Doing your Database on AWS (Part 3)

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In Part 1 of this series, we discussed the evolution of the digital database and the benefits and drawbacks of the relatively new phenomenon of the cloud-based database or DBaaS (Database as a Service). Then we provided a brief overview of Amazon Relational Database Service (RDS), which is the choice for traditional structured databases built on the Structured Query Language (SQL). In Part 2, we continued that discussion with an examination of how to work with an RDS instance in a Virtual Private Cloud (VPC) and how to move a database instance into a VPC if it isn’t in one already.

Saying “No” to SQL

The Structured Query Language (SQL) has been the foundation of traditional databases since it was developed by IBM and then leveraged by Relational Software, which later became Oracle, in the first commercial implementation. SQL was adopted as a standard by ANSI (American National Standards Institute) in 1986 and by ISO (International Organization for Standardization) in 1987. Oracle still holds the top spot in database licensing numbers. Microsoft’s SQL Server was first released in 1989 and has been a popular application for maintaining databases for decades, as well. MySQL is an open source database alternative that gained a lot of ground over the years after its release in 1995; it was acquired by Sun in 2008 and then Sun was acquired by Oracle in 2009.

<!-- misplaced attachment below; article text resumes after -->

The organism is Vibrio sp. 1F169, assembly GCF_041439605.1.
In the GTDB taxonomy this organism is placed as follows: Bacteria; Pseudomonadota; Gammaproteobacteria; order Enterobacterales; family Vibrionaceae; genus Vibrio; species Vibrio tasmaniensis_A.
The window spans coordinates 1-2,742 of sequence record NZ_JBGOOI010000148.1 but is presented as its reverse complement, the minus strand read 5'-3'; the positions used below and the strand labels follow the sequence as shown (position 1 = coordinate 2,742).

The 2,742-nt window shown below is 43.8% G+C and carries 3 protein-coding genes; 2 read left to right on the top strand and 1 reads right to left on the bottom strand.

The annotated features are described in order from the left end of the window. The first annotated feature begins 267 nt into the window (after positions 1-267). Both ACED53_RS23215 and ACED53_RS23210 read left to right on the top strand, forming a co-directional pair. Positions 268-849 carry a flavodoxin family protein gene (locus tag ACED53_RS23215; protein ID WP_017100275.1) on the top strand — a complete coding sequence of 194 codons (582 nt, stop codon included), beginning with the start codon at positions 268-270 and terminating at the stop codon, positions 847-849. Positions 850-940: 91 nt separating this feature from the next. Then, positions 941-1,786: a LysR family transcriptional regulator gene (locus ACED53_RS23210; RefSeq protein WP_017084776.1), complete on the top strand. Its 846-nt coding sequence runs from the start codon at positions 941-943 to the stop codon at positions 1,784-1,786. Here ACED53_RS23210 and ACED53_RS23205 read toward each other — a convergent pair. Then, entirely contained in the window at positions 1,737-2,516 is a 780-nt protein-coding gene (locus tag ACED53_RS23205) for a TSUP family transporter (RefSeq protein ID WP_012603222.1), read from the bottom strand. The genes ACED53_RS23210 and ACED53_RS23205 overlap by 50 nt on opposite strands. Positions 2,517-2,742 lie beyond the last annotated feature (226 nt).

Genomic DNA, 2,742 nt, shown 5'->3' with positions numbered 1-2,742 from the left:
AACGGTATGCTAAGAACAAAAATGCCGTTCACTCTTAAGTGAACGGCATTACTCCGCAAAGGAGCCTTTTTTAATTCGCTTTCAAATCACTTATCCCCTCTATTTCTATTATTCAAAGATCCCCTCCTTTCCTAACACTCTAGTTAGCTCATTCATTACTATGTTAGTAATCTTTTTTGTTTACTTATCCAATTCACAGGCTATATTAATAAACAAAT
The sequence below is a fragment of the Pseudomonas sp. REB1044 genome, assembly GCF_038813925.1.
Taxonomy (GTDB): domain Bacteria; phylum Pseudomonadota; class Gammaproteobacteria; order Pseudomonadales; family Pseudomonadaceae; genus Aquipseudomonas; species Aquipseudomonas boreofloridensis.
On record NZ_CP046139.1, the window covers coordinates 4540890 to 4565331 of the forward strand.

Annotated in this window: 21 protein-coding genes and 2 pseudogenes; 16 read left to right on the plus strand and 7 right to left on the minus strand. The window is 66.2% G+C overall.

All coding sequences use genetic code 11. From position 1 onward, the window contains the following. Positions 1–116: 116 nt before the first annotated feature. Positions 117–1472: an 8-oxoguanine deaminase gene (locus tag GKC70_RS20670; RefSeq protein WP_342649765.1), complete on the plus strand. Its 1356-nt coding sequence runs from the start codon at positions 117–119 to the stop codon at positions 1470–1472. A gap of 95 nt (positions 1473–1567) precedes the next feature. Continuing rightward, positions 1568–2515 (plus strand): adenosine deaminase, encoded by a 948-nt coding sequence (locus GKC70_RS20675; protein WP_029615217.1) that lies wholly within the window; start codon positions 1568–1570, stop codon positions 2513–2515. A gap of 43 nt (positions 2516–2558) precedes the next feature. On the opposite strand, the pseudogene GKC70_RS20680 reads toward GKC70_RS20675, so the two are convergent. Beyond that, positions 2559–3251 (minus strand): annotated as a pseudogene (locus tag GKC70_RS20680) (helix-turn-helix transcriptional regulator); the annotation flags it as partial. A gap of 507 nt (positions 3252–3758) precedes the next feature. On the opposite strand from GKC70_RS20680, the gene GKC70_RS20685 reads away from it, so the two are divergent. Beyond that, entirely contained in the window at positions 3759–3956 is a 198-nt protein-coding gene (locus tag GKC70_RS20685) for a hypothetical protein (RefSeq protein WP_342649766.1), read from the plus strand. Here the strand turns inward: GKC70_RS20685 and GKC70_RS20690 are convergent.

SQL-based databases have many adherents and millions of installations. However, they are not the best choice for all types of data. Thus the rise of NoSQL – a non-relational database model that allows you to store and retrieve data in ways other than the traditional tabular method. There are a number of different types of NoSQL databases, including document, column, key value and graph, as well as multi-model databases.

NoSQL doesn’t necessarily mean SQL isn’t used; in some implementations the “NO” is interpreted as “Not Only” so in other words those databases can support structured queries. NoSQL has performance advantages in some cases, although relational databases can be faster in other circumstances. NoSQL tends to be more appropriate for big data storage.

Saying “Hello” to Dynamo